The National NewsMedia Council has dismissed with reservation a complaint by Stephen Greig about a January 10, 2018 Globe and Mail article, “Probe at Toronto performing-arts school raises questions for theatre community.”
Mr. Greig, writing on behalf of the Board of Directors for Randolph College of the Performing Arts, said the article was biased and misleading, and that it contained serious errors and omissions.
The complainant argued the Executive Director of the College is known as Ms. Brett Randolph and cited print material to support that name and spelling, while the Globe and Mail referred to her as Ms. Randolph and pointed to letterhead correspondence related to the events of the story and distributed the day before the story was published. The source used by the paper is closest in time to the reported event, reportedly on College letterhead and signed “Lauren Randolph”. In the absence of an objection by Ms. Randolph herself, there is no evidence of error in the name that appeared in the article. In light of the above, and in view of previous decisions that journalists have the prerogative to select their sources, Council dismissed this portion of the complaint.
The complainant objected to a statement in the article that the executive director declined to be interviewed, saying the reporter asked the executive director to reply by phone or email. Looking at the answers to the emailed questions, the answers are in the third person. The complainant and paper differed on the number of attempts to reach the executive director for an interview. Information around those attempts was not detailed, but it was the executive director’s prerogative to decline an interview, and the College’s prerogative to provide answers through the spokesperson of its choice.
Both parties agreed an interview between the executive director and the paper was conducted a month before the investigation findings were released. There is no indication that interview was on the same topic, nonetheless the Globe and Mail has offered a clarification that “Ms. Randolph declined a request for an interview this week”. The NNC dismissed this portion of the complaint, with the reservation that the paper make the clarification suggested about the interview timing.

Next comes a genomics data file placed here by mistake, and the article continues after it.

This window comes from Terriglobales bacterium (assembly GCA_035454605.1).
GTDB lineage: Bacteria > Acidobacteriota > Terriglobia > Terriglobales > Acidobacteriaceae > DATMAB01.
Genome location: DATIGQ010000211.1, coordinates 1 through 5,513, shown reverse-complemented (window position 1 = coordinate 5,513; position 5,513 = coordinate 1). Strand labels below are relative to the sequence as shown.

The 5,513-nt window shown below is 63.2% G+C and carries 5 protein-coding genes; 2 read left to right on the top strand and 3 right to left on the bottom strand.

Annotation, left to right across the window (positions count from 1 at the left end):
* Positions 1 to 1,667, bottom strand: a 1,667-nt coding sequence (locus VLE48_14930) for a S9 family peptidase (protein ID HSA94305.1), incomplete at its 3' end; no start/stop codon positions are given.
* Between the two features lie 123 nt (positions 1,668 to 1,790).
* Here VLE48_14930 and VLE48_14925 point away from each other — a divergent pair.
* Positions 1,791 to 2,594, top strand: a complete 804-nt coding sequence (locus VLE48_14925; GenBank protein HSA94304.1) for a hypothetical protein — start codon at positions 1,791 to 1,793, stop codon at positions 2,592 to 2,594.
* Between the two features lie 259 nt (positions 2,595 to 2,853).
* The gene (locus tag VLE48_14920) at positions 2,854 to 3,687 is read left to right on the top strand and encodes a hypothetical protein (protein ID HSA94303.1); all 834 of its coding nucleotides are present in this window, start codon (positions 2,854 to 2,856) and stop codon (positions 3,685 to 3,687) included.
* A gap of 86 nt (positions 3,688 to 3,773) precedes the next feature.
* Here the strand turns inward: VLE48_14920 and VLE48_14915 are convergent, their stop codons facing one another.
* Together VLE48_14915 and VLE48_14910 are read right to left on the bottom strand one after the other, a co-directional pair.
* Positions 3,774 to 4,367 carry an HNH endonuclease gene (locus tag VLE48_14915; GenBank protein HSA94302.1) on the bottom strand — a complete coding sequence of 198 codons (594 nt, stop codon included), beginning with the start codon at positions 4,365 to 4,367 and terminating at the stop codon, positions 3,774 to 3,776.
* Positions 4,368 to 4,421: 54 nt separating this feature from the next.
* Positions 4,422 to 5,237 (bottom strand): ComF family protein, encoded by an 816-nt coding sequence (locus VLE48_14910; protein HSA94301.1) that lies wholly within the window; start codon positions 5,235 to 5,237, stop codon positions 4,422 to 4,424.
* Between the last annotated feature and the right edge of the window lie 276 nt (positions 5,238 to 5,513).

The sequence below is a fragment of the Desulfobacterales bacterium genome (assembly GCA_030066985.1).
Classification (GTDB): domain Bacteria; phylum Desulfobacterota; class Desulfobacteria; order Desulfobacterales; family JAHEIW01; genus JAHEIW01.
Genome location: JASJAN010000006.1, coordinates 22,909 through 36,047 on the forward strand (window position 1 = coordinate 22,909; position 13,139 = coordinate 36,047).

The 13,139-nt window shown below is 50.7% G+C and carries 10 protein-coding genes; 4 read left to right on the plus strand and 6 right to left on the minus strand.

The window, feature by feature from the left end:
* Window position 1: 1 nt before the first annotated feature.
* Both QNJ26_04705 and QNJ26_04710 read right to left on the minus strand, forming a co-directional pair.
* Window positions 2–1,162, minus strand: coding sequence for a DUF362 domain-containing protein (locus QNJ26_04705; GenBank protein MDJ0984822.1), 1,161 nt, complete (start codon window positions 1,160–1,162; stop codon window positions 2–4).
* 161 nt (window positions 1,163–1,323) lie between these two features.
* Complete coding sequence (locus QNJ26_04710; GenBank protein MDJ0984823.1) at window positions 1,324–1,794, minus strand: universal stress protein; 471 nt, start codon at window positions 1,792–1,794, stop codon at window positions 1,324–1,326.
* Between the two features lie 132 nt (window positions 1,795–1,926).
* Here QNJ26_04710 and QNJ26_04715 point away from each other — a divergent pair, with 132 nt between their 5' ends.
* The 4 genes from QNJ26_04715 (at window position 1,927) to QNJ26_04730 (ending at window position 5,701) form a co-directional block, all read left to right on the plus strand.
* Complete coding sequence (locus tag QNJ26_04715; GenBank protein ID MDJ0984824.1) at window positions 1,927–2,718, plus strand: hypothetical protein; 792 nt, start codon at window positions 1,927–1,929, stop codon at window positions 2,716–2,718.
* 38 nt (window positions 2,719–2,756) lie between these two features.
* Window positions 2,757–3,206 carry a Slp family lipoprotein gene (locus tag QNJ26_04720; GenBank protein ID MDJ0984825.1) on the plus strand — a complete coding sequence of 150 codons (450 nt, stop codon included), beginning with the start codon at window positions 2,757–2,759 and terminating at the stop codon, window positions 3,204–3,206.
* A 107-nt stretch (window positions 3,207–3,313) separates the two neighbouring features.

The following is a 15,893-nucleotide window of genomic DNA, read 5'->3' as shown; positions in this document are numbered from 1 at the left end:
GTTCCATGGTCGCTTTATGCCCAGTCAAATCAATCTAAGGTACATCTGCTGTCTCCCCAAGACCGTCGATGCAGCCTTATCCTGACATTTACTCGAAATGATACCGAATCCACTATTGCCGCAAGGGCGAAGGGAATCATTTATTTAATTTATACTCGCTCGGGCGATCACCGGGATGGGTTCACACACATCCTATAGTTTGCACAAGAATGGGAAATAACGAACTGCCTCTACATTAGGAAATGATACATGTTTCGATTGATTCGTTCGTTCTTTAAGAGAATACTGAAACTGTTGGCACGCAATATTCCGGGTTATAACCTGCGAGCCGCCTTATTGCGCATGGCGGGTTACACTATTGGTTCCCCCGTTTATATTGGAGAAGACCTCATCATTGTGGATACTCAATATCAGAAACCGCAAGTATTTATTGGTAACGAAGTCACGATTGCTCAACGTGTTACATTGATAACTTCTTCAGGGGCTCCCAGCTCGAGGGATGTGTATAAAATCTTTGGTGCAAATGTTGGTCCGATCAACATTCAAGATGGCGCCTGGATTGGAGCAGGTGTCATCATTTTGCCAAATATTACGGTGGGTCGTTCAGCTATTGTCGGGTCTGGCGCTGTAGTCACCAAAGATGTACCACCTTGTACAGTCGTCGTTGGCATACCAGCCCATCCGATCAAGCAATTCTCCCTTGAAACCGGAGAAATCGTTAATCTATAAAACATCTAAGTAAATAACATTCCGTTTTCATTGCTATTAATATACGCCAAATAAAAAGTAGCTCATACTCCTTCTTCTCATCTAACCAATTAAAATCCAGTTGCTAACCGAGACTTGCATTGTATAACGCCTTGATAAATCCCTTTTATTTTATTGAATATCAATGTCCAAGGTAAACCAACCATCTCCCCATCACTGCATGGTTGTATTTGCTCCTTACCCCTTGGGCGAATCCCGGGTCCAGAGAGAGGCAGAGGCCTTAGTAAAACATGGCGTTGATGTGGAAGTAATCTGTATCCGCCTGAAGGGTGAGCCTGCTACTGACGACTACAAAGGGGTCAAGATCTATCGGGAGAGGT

The complainant stated that the article forged an editorial link to a wider story about misconduct in the industry by referring to the College and the theatre community, and alleged that link exemplified deliberate bias around the newspaper’s reporting and events related to sexual harassment. The complaint also stated the article ‘recklessly’ linked Ms. Lester, wife of accused director of the Soulpepper Theatre Company, with Ms. Randolph, even though Mr. Randolph had resigned prior to wider media coverage, and Ms. Randolph was not involved in complaints about harassment.
The Globe responded by stating the article was about sexual harassment in the theatre community and appeared in the context of the #MeToo movement. Randolph College made a distinction about its status as a school and not-for-profit, but to the general reader the instructors and students are broadly
considered part of the theatre community, as described on the College’s own website. The reference to ‘the theatre community’ can reasonably be read as a transition sentence.
Council found the issue of sexual misconduct and power balance is a current event of wide public interest, and found no grounds for the allegation that the story was biased toward Globe-sponsored public events on the issue. Council dismissed this portion of the complaint.
Council further found it is reasonable for an article about sexual harassment and positions of power to examine leadership positions, including relationships among staff. The Globe and Mail noted Ms. Randolph declined to be interviewed, and, as such, the article relies on quotes from a board member. There was no allegation of inaccuracy in those quotes. For this reason, Council dismissed this portion of the complaint, with the reservation that the paper could have been specific in stating Ms. Randolph did not handle complaints about staff.